Fact One: Heading into this week, there were four teams tied atop the Big 12 standings with 4-1 records – Kansas, West Virginia, Texas Tech and Oklahoma. In three days, that changed.

Fact Two: The weather in Texas is known to change just as quickly. The saying is, “If you don’t like the weather, wait 30 minutes.” The northern part of the state experienced temperatures around zero Tuesday night and by Saturday the high temperature is expected to be in the 70s.

The only connection that can be drawn between these two facts is that predicting Big 12 basketball and the weather are both fools’ errands.

The team in first place heading into Saturday is … defending champion Kansas. Yes, the Jayhawks are still flapping their wings despite dire predictions of their demise. Kansas survived an upset bid by Kansas State Saturday then traveled to Morgantown and overcame a 16-point first-half deficit to defeat West Virginia. Your Veteran Scribe is old enough to not be surprised, but stunning the Mountaineers – especially considering the double-digit deficit – was totally unexpected.

That made West Virginia 4-2. Tuesday night, K-State bounced back from losing in Allen Fieldhouse by stifling Oklahoma. The Trae Young Scoring Circus turned into The Trae Young Traveling Bakery as the freshman produced a dozen turnovers in the Sooners’ 87-69 loss.

Then Wednesday night, Texas Tech’s shooting went cold and the Red Raiders – which had knocked off WVU in Lubbock Saturday – lost at Texas, 67-58. Maybe that upset should have been expected – Texas Tech has lost 22 consecutive trips to Austin.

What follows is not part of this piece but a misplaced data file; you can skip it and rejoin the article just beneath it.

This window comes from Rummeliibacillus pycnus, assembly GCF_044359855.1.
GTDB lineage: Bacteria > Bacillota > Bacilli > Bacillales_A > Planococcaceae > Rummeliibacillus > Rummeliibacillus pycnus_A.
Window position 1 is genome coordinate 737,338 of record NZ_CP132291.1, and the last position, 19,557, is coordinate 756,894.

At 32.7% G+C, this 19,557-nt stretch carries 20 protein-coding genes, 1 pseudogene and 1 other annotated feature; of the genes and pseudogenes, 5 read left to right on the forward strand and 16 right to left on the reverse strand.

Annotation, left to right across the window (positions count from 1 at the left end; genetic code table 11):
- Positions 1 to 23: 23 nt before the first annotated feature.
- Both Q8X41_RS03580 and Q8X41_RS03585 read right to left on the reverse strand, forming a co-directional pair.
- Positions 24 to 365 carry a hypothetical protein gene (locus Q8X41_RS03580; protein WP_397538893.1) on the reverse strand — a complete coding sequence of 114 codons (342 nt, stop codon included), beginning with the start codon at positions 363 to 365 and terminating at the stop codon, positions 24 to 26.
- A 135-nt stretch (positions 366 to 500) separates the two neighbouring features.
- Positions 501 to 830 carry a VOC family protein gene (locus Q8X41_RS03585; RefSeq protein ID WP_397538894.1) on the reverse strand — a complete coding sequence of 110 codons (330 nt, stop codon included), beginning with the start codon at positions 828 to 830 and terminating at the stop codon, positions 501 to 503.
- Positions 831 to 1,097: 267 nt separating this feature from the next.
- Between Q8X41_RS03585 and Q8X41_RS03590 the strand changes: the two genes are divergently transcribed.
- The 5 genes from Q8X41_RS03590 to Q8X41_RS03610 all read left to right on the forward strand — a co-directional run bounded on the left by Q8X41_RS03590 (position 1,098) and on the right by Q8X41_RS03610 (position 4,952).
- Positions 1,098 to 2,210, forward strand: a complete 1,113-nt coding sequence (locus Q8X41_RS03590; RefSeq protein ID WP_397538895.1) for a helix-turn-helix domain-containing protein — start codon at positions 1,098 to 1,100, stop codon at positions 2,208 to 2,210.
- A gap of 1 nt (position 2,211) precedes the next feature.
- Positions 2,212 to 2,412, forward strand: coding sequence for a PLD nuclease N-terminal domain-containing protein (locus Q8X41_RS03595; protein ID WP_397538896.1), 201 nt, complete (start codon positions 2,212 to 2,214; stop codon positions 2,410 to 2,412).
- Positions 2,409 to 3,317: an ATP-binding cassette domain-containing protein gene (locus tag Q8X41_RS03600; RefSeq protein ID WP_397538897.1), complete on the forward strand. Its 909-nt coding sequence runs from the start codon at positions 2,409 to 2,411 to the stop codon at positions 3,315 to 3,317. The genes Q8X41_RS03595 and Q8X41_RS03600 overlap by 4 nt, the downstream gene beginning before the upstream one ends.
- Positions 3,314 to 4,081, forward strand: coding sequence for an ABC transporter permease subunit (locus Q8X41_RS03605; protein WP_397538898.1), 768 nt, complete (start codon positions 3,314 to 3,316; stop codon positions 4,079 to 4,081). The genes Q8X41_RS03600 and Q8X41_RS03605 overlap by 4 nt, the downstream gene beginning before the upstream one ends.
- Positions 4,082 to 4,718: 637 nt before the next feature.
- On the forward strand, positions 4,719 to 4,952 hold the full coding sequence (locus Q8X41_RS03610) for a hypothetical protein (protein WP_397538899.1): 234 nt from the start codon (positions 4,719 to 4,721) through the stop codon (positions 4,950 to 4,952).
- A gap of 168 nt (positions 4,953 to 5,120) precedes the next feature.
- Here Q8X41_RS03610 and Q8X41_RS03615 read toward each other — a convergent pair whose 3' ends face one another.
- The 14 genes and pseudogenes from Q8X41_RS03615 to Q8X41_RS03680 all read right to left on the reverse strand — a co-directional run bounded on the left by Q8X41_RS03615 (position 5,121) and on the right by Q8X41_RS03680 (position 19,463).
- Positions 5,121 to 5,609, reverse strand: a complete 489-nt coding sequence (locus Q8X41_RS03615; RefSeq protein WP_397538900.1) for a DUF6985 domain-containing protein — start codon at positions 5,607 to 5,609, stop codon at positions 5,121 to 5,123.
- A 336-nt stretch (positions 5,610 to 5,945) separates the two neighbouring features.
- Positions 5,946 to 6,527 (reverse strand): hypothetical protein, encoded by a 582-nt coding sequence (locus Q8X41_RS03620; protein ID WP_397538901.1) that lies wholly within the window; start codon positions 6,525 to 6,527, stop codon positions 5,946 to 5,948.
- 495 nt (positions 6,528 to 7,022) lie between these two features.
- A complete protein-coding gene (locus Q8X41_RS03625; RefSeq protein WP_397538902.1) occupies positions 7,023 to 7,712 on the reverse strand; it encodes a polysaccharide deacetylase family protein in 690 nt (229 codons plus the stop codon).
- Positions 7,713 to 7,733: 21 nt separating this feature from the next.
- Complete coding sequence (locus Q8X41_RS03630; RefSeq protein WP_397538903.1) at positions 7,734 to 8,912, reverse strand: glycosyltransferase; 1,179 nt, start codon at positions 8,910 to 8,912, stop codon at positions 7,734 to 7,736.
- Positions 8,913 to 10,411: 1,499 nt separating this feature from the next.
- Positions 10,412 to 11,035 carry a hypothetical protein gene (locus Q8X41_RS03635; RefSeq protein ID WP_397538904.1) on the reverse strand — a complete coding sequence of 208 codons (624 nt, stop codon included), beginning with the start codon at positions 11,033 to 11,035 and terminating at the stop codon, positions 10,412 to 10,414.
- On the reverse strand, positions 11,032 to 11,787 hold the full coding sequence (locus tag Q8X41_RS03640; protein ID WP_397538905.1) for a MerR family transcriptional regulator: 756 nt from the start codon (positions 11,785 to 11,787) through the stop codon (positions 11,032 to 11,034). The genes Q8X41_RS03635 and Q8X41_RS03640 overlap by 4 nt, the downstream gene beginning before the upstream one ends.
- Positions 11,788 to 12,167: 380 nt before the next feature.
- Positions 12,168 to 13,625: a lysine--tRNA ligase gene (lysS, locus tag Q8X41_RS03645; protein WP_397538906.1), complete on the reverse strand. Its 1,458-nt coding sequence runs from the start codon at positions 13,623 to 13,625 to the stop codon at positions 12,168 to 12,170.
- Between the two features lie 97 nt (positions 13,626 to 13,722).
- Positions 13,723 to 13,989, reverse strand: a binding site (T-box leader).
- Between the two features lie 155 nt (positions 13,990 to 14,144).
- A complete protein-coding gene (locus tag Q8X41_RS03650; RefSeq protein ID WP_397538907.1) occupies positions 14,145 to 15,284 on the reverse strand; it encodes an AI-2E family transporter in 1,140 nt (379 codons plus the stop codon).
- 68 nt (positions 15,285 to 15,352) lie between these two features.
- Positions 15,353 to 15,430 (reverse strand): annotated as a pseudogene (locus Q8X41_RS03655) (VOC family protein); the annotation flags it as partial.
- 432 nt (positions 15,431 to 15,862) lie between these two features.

From a four-way tie for first to a three-way tie (West Virginia, OU, Texas Tech) for second. Nearing the halfway point, Kansas has the pole position as it seeks a 14th consecutive title.

“I don’t’ know if that says a lot,” Kansas coach Bill Self said Thursday on the Big 12 coaches’ teleconference. “It’s early. You have one bad week and you can go from first to fifth or sixth. There has been talk about the streak from the media. But we don’t talk about it. We talk about winning the first with this group. We’re vulnerable and honestly we’ve been vulnerable just about every year. Hopefully this team will rally around that.

“But this league is so good this year. Anybody that wins the regular-season title this year, I think it would be the best win you could have.”

Dancin’, dancin’ … scorin’ machine

(Kids, this sub-head makes more sense if you click this link.)

Kansas State’s Cartier Diarra, a 6-4 redshirt freshman, is showing impressive moves on the basketball court. In three games since becoming a starter, Diarra (pronounced: JAW-arr-uh), has scored a total of 51 points. Until his freshman year of high school, his moves involved dancing instead of dribbling.

Diarra grew up in New York City and had dreams of becoming a professional dancer. But when he saw his middle school basketball team play a game in Madison Square Garden, Diarra was captured by the intensity of the players and the enthusiasm of the fans. His family moved to Florence, S.C., and as a sophomore he started working on his game.